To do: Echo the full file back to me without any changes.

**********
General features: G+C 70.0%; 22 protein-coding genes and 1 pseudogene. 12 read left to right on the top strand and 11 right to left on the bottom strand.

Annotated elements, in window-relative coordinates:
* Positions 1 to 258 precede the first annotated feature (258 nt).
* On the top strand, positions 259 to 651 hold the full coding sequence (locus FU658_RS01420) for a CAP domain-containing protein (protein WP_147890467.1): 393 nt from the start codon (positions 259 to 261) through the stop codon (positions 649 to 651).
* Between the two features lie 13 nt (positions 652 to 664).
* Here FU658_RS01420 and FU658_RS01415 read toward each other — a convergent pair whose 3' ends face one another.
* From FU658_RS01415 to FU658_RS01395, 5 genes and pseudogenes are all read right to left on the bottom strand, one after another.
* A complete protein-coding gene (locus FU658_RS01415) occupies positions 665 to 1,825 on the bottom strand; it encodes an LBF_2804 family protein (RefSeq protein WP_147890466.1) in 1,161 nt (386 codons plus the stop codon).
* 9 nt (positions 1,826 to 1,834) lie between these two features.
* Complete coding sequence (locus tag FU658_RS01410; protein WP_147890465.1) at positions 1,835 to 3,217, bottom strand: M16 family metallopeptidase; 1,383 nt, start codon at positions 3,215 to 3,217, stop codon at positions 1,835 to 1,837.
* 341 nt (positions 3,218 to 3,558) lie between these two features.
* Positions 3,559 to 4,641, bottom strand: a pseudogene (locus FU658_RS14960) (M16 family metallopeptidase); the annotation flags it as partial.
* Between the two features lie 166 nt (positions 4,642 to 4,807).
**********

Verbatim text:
General features: G+C 70.0%; 22 protein-coding genes and 1 pseudogene. 12 read left to right on the top strand and 11 right to left on the bottom strand.

Annotated elements, in window-relative coordinates:
* Positions 1 to 258 precede the first annotated feature (258 nt).
* On the top strand, positions 259 to 651 hold the full coding sequence (locus FU658_RS01420) for a CAP domain-containing protein (protein WP_147890467.1): 393 nt from the start codon (positions 259 to 261) through the stop codon (positions 649 to 651).
* Between the two features lie 13 nt (positions 652 to 664).
* Here FU658_RS01420 and FU658_RS01415 read toward each other — a convergent pair whose 3' ends face one another.
* From FU658_RS01415 to FU658_RS01395, 5 genes and pseudogenes are all read right to left on the bottom strand, one after another.
* A complete protein-coding gene (locus FU658_RS01415) occupies positions 665 to 1,825 on the bottom strand; it encodes an LBF_2804 family protein (RefSeq protein WP_147890466.1) in 1,161 nt (386 codons plus the stop codon).
* 9 nt (positions 1,826 to 1,834) lie between these two features.
* Complete coding sequence (locus tag FU658_RS01410; protein WP_147890465.1) at positions 1,835 to 3,217, bottom strand: M16 family metallopeptidase; 1,383 nt, start codon at positions 3,215 to 3,217, stop codon at positions 1,835 to 1,837.
* 341 nt (positions 3,218 to 3,558) lie between these two features.
* Positions 3,559 to 4,641, bottom strand: a pseudogene (locus FU658_RS14960) (M16 family metallopeptidase); the annotation flags it as partial.
* Between the two features lie 166 nt (positions 4,642 to 4,807).